To some degree, every Australian business has a vested interest in the performance and outlook of the country’s accounting firms. The sector is carefully watched as a bellwether for broader economic cycles and a proxy for business confidence.
Commonwealth Bank’s latest Accounting Market Pulse report shows confidence among accounting firms has reached its highest point since the series began in 2015. It also marks a spectacular turnaround that saw sentiment fall into negative territory for the first time in 2020.
It’s not just sentiment that’s improving. Firms also have the profit growth to show for it, with a 4.4% uplift reported in the last financial year and a moderate uplift to 4.9% predicted for the financial year ending 30 June 2022. Firms also expect favourable conditions to last for at least the next two years, with confidence pacing higher.
“Accountants forged strong bonds with clients while guiding them through financial uncertainty and rapid regulatory change during the pandemic,” says Julienne Price, Executive Manager of Professional Services at CommBank.
“As the economic recovery gains momentum and many businesses hunt growth opportunities, a new phase of client demand has followed. More corporate, transactional and compliance activity, and business transformation needs, continue to keep accounting firms at full capacity. The only intensifying challenge is accessing the talent to meet demand,” Julienne says.
The firms leading digital transformation
Like many other businesses, the pandemic forced many accounting firms to fast-track technology adoption to keep pace with the growing digital economy. However, not all firms are equally advanced in their digital maturity, and that has a bearing on their performance and outlook.
So, what sets digital leaders apart? First, the report identified digital leadership through five core criteria. That included whether firms found hybrid and remote work manageable or easy; the same for digital service delivery; that their staff’s digital skills were average or above; realised at least a moderate return on investment in technology ;and finally, planned to adopt emerging technology over the next three years.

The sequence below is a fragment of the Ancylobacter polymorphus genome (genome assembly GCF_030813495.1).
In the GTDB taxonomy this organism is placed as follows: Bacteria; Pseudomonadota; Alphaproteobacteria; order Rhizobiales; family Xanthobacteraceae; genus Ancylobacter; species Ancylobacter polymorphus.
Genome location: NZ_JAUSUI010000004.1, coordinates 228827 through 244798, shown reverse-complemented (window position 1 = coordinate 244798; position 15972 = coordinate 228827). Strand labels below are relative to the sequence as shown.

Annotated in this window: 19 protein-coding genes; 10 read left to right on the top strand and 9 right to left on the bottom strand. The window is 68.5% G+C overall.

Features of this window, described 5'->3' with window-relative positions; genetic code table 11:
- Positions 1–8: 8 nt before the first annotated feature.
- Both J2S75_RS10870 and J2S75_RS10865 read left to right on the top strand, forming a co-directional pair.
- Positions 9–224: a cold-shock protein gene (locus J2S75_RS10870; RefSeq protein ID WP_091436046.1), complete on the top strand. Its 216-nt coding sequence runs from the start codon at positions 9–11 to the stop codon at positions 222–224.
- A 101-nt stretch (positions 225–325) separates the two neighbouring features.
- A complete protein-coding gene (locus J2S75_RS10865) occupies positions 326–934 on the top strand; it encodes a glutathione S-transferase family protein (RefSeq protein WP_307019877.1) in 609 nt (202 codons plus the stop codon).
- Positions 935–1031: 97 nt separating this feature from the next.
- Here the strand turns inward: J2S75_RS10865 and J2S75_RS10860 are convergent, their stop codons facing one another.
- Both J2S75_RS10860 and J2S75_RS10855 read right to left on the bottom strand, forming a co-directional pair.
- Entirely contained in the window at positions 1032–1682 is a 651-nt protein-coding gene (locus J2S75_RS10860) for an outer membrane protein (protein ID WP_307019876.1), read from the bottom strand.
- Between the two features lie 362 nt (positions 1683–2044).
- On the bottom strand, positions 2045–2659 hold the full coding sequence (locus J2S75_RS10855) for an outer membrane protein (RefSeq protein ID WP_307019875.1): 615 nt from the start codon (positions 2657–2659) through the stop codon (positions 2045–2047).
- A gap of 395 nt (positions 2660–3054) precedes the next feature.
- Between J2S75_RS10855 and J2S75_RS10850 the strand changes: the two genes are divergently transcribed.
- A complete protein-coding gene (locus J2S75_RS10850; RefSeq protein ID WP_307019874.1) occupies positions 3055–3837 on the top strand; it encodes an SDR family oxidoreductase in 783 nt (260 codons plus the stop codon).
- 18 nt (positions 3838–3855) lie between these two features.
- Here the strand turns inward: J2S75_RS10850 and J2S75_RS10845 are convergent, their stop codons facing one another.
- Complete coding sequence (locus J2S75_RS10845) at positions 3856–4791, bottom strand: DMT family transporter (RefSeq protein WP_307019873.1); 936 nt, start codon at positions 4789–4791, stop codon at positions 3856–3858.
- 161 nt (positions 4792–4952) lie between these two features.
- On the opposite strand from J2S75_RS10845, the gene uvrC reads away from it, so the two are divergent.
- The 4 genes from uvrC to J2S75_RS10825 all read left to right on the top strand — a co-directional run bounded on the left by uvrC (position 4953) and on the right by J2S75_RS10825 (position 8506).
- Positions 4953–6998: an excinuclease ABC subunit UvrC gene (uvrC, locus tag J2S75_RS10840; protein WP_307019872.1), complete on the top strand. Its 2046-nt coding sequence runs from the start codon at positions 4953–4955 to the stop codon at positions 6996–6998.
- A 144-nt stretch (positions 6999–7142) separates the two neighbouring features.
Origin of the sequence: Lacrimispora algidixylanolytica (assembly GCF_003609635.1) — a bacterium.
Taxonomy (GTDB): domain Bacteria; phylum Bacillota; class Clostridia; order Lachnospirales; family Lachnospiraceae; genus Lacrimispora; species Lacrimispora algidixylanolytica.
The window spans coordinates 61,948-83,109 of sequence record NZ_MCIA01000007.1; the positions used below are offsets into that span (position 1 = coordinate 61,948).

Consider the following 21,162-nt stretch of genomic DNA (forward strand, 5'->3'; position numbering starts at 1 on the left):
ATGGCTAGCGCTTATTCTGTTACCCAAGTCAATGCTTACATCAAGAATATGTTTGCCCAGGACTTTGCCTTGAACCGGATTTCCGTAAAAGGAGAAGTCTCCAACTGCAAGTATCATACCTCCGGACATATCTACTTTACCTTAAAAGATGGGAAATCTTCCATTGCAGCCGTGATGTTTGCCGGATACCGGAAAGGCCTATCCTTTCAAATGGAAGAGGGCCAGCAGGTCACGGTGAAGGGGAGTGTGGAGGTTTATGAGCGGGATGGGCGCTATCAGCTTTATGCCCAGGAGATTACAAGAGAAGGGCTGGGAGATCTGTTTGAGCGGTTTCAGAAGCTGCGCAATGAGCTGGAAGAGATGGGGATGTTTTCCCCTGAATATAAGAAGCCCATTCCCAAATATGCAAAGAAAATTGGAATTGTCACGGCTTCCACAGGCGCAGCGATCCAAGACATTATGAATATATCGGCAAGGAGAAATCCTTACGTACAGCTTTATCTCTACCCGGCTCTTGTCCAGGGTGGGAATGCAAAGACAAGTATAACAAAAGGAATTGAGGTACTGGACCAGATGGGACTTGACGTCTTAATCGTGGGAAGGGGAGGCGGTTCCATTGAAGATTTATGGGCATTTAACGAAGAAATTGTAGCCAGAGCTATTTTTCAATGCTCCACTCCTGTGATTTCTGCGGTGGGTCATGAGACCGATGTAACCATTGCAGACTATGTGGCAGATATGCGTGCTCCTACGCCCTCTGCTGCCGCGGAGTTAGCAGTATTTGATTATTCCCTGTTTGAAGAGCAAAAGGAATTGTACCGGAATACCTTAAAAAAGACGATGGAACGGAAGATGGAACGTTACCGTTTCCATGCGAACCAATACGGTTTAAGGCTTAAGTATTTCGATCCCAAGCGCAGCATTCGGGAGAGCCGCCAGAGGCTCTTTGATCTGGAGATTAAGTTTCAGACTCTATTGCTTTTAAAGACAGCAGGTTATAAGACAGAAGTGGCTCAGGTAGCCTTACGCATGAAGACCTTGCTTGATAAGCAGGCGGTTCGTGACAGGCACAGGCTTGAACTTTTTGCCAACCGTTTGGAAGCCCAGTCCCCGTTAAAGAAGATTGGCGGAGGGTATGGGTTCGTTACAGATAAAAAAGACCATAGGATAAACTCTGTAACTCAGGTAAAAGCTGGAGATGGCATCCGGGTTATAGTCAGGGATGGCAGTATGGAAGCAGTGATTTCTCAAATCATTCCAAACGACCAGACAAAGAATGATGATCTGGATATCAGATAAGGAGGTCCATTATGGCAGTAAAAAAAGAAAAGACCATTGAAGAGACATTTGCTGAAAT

Just one in three accounting firms satisfied all five criteria. Comparing these firms to the followers reveals further insights into why and how they invest and their strategic priorities.
1 in 3 accounting firms met the standard for digital leadership and are targeting growth opportunities that others may not.
The pacesetters of growth
On closer inspection, digital leaders exhibit a range of traits that differ from their peers. They are investing in a broader range of technologies and digital capabilities and for different reasons and see client demand in areas others may not. They recognise the potential to make service delivery better, faster, and cheaper and enable a gold standard in client experience.
The focus on the client experience was neatly summed up by David Larocca, Regional Managing Partner and CEO of EY, Oceania, who said, “every client conversation is now grounded in technology. Clients want insights at speed, and technology is the engine behind that”.
Here are just some of the ways in which digital leaders in accounting stand out:
- Capturing emerging demand: Digital leaders are far more likely to anticipate client requirements in emerging areas such as IT and digital transformation, big data and analytics and ESG consulting.
- A culture of innovation: New product and service development is driving the technology agenda for 67%, which falls to 17% among followers. Digital leaders are also twice as likely to be prioritising new models of service delivery in the year ahead.
- Mobilising digital skills: The majority of firms are targeting core digital competencies around compliance, data, social media and cybersecurity. Leaders are also far more likely to be targeting capabilities in robotic process automation, using ERP software and coding and programming.
- Ramping up growth: While the top investment and growth strategies across the sector relate to marketing and up-selling or cross-selling services, this is far more prominent among digital leaders. They also see opportunities to raise fees for their market-leading, technology-enabled services.
- A brighter profit outlook: Digital leaders forecast a 5.5% profit uplift in the current financial year compared to 4.7% among followers.
New product and service development is driving the agenda for 67% of accounting’s digital leaders, the same for just 17% of followers.
While digital leadership may have a narrow definition, it’s apparent that there are correlations with how firms are developing their cultures, capabilities, and outlook. With the financial strength to continue investing in technology, it seems that digital leaders are well positioned to pull even further ahead.
Read the full report here.
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